As the industry’s top online poker site for almost a decade, it’s no suprise that PokerStars faces allegations every now and again from disgruntled players who swear that they’ve been cheated. A number of those players have made their accusations a matter of public record, hoping to either alert others to the alleged scam or to get similar feedback from fellow players who also feel that PokerStars is rigged.
Here’s the Proof!
I became intrigued about this this topic when I stumbled upon several YouTube videos from years passed that were posted by players who went so far as to assemble a collection of bad beats suffered at the PokerStars tables. That led me to read several articles on the topic as well. The general complaint was that an inordinate amount of bad beats means that PokerStars is rigged in favor of certain players.
A step further in that direction came from another YouTube video poster whose collage of bad beats occurred against PokerStars Team Pros.
His conspiracy theory centered around the assumption that rigging is typically done to benefit players who wear the red spade, as it wouldn’t be in PokerStars best interest to have their sponsored pros suffer losing sessions.
After watching the various bad beat videos and reading some of the gripes and comments on threads at forums such as 2 + 2 and reddit, I came to a conclusion. But I first had to stop laughing over the ridiculousness of some of the complaints and claims.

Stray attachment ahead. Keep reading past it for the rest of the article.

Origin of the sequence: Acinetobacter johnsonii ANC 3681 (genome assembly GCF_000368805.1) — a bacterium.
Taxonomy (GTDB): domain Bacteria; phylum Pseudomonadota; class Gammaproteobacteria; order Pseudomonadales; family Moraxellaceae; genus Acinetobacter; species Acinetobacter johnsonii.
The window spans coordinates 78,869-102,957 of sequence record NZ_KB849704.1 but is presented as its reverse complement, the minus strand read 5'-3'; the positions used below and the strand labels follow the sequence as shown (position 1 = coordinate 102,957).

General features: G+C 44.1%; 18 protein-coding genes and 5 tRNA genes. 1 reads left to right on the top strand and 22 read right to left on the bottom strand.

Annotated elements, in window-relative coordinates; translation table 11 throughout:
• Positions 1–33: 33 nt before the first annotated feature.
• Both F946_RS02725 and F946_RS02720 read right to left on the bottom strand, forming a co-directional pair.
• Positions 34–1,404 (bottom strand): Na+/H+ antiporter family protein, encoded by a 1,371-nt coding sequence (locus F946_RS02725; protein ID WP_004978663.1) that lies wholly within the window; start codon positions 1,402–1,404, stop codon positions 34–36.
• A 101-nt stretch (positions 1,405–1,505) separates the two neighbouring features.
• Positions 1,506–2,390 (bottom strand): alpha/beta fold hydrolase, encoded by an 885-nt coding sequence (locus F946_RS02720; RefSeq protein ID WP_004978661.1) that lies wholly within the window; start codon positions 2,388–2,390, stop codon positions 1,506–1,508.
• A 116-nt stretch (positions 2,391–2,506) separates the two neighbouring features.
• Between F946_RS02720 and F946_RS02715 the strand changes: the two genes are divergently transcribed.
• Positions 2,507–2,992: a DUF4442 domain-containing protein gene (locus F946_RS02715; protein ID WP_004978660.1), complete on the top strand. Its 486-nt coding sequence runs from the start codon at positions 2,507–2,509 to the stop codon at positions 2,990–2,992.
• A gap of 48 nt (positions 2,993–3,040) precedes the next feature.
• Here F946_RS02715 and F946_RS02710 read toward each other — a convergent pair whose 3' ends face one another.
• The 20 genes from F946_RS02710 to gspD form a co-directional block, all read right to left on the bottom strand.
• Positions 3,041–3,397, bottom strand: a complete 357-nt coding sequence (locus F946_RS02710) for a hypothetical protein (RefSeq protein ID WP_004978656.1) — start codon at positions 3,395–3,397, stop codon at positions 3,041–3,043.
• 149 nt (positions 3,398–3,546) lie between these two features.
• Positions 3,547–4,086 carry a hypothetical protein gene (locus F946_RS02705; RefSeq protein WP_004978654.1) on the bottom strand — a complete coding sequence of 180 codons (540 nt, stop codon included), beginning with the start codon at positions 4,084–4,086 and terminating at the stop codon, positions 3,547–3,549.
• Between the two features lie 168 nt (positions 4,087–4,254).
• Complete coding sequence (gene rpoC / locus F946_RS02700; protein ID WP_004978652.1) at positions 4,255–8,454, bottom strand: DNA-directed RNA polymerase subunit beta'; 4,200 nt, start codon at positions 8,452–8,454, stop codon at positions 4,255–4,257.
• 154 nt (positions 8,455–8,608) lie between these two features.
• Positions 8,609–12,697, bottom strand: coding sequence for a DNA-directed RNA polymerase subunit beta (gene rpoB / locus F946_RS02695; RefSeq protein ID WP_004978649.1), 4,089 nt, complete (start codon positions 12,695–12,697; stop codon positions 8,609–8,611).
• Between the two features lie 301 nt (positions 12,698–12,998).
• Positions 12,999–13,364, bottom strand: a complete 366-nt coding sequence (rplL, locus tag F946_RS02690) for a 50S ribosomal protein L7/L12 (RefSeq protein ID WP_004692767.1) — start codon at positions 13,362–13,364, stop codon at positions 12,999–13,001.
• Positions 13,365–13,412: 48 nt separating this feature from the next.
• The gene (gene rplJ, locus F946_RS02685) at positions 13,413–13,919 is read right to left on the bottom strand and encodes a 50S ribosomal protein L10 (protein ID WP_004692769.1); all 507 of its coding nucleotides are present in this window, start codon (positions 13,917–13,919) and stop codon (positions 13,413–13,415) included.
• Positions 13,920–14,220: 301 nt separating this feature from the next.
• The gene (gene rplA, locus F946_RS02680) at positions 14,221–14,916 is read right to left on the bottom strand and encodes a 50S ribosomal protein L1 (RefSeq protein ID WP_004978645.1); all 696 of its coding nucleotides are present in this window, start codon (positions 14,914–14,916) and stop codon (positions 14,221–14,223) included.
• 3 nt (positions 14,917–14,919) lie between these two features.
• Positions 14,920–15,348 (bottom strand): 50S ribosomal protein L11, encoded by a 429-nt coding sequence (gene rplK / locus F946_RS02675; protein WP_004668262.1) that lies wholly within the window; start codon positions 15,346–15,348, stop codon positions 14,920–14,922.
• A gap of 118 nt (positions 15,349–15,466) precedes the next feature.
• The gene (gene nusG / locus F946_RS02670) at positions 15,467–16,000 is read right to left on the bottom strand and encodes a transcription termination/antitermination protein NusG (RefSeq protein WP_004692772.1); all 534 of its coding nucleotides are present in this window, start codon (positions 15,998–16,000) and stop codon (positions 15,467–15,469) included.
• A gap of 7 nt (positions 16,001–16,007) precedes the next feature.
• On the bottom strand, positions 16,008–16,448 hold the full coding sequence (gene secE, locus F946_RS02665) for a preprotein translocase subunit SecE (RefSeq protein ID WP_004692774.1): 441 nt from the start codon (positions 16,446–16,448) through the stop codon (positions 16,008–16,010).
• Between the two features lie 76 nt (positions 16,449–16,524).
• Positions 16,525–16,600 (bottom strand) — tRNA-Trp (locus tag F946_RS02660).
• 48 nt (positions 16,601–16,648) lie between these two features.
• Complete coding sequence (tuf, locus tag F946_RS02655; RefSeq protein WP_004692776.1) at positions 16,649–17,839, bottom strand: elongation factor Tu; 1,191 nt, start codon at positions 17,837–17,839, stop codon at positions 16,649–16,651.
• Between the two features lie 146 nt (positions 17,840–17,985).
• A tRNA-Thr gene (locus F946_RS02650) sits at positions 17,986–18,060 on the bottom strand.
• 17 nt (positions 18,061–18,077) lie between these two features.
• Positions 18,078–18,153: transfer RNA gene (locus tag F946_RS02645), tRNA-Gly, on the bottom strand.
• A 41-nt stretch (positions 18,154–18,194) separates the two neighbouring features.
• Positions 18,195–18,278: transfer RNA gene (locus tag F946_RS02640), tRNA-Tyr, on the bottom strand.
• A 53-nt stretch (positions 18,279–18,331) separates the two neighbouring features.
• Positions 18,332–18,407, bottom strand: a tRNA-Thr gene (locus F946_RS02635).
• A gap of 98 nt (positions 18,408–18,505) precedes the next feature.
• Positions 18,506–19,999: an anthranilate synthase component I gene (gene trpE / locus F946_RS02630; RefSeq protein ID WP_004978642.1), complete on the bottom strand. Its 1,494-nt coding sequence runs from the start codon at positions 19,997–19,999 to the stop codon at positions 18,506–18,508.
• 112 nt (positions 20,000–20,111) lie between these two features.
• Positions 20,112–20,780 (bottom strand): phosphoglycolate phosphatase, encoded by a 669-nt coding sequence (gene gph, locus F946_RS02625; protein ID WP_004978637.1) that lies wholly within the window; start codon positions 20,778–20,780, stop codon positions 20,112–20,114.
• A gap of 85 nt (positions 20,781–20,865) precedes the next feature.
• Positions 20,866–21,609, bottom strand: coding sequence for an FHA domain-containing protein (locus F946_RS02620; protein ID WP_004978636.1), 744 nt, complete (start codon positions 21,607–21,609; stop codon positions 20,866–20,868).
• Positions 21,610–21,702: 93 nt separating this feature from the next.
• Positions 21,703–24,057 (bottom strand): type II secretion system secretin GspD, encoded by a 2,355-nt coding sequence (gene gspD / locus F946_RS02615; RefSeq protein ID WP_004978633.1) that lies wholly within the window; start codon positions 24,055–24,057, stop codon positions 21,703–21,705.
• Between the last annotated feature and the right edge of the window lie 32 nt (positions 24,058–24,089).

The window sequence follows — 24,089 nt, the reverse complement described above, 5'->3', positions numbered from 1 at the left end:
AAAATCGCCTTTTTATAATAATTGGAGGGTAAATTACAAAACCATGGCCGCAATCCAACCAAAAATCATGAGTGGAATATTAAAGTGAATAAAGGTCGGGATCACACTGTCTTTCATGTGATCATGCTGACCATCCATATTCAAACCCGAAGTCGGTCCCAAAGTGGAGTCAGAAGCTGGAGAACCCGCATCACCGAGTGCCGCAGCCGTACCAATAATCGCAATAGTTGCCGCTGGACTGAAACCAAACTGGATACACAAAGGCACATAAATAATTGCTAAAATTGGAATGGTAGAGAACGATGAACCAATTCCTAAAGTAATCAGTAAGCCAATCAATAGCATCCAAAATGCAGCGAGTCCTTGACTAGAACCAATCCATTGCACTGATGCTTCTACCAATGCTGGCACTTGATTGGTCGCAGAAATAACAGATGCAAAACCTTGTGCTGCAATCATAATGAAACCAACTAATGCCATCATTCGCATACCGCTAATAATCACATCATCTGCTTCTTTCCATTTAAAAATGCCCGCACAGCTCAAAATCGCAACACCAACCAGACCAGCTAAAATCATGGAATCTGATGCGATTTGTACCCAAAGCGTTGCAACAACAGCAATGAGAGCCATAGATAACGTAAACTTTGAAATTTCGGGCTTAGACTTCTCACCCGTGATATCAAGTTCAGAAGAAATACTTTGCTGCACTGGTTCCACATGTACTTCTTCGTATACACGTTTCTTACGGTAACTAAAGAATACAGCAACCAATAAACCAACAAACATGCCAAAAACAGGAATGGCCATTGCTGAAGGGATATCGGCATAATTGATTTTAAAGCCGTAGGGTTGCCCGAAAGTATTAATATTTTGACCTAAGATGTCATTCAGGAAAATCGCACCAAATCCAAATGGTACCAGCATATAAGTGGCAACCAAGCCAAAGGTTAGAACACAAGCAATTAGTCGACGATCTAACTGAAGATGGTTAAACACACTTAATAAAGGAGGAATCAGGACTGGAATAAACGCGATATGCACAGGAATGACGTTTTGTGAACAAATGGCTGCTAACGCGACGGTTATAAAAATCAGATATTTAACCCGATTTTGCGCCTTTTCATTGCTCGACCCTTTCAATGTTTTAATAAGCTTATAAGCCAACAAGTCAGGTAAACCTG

I should mention that I’ve been playing online poker since 2002 and have an account at a number of major sites, including PokerStars. I also have accounts at some of the not so major sites. And I had accounts at sites that are no longer in operation.
Bad beats happen at ALL poker sites, just as they do in live poker. Do they happen more frequently online than in live poker? It sure seems that way, but probably only because so many more hands are played per hour due to automatic card dealing and the ability to multi-table.
Getting back to our main question of whether or not PokerStars is rigged, I’d like to direct your attention to “Inside PokerStars,” episode no. 3. PokerStars’ Head of Poker Communications Lee Jones answers the question rather succinctly in “How does PokerStars shuffle the deck?”
Those bad beats where your A-K in the hole gets crushed by an opponent’s A-4, or your K-K loses to a pair of Jacks, seem to stick in your mind. The times when your A-A holds up and doesn’t get cracked do not. As pointed out by Jones, it’s attributable to selective memory, choosing to remember the bad hands and to disregard the good.
Let’s face it, poker players don’t like to lose. Many need to point the blame elsewhere when they get it in good and get beaten by an inferior hand. But in the long run, the percentages of how many times a hand should win against another hand hold true.
Is PokerStars rigged? The answer is definitely “no.”